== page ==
Of note, Goldsmith appears to have taken special note of the description of water PFT, which (Muller’s note said explicitly) was “intended to … humiliate” detainees. Given that the IG Report concluded that the torture program probably violated Article 16, this language seemed to flout the prohibitions against cruel, inhuman, and degrading treatment.

Between March 2 and May 24 (when Rizzo wrote his memo), Goldsmith did not reauthorize the Legal Principles. Nevertheless, CIA incorporated the Legal Principles into the final draft of the IG Report. Goldsmith got a copy of that document some time before May 25 and presumably spoke to Muller about the inclusion of the Legal Principles in it, because on that day, he wrote CIA’s IG noting that he had received it and asking for time to review the depiction of OLC’s legal advice in the IG Report before it got sent to Congress.

In other words, Goldsmith’s continued objection to the inclusion of the Legal Principles in the IG Report is probably what prompted John Rizzo to send out a memo referencing the IG Report (which the CIA called the “Review of the CIA Interrogation Program,” the subject of his memo) that appears to have recommended asking NSC for reaffirmation of the torture program.

So faced with Goldsmith’s refusal to reaffirm something OLC had never affirmed in the first place, CIA decided to go to the White House and get them to approve of the program in writing. Read more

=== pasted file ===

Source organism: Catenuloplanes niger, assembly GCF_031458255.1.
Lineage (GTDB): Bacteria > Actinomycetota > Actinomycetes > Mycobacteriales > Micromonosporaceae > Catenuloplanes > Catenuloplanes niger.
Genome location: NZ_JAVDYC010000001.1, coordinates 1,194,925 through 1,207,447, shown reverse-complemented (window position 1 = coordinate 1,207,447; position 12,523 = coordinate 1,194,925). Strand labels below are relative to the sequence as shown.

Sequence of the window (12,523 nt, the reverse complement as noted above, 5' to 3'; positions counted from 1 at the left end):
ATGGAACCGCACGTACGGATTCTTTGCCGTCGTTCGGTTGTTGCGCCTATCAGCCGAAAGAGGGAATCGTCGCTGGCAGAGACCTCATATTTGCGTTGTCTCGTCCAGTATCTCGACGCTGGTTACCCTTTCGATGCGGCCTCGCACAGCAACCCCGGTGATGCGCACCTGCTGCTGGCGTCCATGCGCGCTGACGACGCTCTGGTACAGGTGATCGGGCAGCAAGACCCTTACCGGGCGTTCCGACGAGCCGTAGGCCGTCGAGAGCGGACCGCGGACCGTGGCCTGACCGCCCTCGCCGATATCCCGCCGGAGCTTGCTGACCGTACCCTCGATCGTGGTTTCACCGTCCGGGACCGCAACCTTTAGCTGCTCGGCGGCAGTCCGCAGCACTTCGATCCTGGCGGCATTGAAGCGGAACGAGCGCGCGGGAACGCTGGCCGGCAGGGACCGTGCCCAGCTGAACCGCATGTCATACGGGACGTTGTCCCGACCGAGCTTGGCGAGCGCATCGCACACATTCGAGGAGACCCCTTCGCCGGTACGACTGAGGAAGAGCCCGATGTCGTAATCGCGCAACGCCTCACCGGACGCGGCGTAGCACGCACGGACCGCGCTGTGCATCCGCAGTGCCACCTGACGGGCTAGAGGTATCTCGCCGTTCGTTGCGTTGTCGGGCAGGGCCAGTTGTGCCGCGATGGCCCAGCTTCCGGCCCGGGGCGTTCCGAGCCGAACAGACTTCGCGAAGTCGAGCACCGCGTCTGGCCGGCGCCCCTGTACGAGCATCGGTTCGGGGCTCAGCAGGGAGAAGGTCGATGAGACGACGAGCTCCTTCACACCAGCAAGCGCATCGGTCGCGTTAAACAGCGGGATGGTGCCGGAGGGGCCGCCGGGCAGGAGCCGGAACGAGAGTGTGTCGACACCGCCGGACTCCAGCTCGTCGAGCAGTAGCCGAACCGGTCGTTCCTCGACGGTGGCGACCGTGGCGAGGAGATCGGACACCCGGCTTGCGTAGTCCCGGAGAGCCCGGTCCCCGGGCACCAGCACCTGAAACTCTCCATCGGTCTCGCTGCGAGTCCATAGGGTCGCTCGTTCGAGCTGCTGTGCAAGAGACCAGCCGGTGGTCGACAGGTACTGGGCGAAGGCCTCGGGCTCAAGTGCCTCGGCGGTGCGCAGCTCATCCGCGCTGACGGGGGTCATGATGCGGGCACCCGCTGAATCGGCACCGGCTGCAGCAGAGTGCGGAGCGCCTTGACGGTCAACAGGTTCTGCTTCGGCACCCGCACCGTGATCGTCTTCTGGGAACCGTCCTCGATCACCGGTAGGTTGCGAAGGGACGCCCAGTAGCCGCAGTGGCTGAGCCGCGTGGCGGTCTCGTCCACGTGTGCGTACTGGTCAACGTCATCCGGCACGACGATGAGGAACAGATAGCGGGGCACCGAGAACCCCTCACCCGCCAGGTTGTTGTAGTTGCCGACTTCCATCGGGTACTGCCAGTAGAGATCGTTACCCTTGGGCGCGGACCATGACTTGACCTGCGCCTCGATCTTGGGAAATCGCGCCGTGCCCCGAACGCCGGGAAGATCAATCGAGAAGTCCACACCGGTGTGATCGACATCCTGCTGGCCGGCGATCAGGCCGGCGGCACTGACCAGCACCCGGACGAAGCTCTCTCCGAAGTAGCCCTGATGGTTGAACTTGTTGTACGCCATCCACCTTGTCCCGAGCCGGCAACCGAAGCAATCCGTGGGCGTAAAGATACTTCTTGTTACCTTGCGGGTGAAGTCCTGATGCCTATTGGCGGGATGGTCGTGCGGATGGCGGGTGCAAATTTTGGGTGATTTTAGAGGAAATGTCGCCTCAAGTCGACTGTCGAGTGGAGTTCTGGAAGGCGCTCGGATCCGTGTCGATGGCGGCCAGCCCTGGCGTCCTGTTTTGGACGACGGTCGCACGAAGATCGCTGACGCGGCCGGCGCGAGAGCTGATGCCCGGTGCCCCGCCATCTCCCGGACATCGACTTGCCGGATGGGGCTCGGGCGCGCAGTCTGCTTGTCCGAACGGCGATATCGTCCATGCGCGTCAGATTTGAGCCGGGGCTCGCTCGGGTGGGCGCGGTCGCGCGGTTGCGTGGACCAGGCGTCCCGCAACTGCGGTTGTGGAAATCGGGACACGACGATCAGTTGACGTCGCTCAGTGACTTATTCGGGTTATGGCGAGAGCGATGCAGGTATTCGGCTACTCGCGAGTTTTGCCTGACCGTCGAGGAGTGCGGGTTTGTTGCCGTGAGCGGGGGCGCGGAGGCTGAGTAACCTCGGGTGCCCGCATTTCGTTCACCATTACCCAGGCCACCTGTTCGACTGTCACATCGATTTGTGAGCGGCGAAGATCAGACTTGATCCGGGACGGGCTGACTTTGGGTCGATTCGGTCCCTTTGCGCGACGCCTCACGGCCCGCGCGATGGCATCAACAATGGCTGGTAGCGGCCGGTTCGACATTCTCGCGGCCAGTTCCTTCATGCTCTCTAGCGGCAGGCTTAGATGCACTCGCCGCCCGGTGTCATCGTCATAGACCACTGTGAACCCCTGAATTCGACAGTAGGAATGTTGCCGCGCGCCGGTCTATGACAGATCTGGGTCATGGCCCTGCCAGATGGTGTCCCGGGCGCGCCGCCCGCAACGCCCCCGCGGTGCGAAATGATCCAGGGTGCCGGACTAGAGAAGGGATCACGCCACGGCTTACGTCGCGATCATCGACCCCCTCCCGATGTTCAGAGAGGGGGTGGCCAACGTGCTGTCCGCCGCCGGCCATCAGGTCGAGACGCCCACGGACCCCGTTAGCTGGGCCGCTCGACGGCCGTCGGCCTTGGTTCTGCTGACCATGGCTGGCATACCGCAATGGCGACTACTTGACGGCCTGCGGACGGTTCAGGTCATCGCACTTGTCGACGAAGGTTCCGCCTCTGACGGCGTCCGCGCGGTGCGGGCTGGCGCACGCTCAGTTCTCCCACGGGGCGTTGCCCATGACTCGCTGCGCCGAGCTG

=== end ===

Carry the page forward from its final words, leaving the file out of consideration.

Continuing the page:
Condi’s Response to Tenet’s Request for a Review of Torture

Earlier this year, WilliamOckham found a document that appears to be George Tenet’s request of Condi–on June 4, 2004–for reiteration of approval of torture and/or a White House document endorsing the torture policy (click through to the post to see WO’s outline of the false information Tenet included in that document).

The ACLU has received Condi’s response, sent a week later. (h/t MadDog) The summary of the response describes the document as “Memorandum from Condoleezza Rice … regarding review of CIA’s Interrogation Program.” Condi appears to be putting Tenet off on DOJ.

I have reviewed your memorandum to me of June 4, 2004. As we have already discussed, the next logical step is for the Attorney General to complete the relevant legal analysis now in preparation. Once this work is completed and you have returned from your current travel, we can convene a Principals Committee meeting on this subject. In the interim, I will contact Attorney General Ashcroft to underscore the priority we attach to completing expeditiously the Department of Justice’s legal analysis. I also encourage you to carry through on your expressed intention of talking to the Attorney General directly on this subject before any Principals Committee meeting.

Now, the document is interesting when read against the background of reports that–at precisely this time–Tenet requested a document from the White House endorsing torture as a policy. That is, Condi’s response to Tenet’s request for a document from President Bush might have been to pawn Tenet off on DOJ.

With that in mind look at how these two documents–and Condi’s instruction that DOJ would have to review the torture program next–fit into the timeline of debate between DOJ and CIA.

June 3, 2004: Tenet announces his resignation; John McLaughlin resigns as well. SOUTHCOM Commander James Hill traces source of abusive techniques used on al-Qahtani to SERE training.

June 2004: (After announcing his resignation) Tenet requests more explicit approval water-boarding.

June 4, 2004: Tenet requests review from Condi.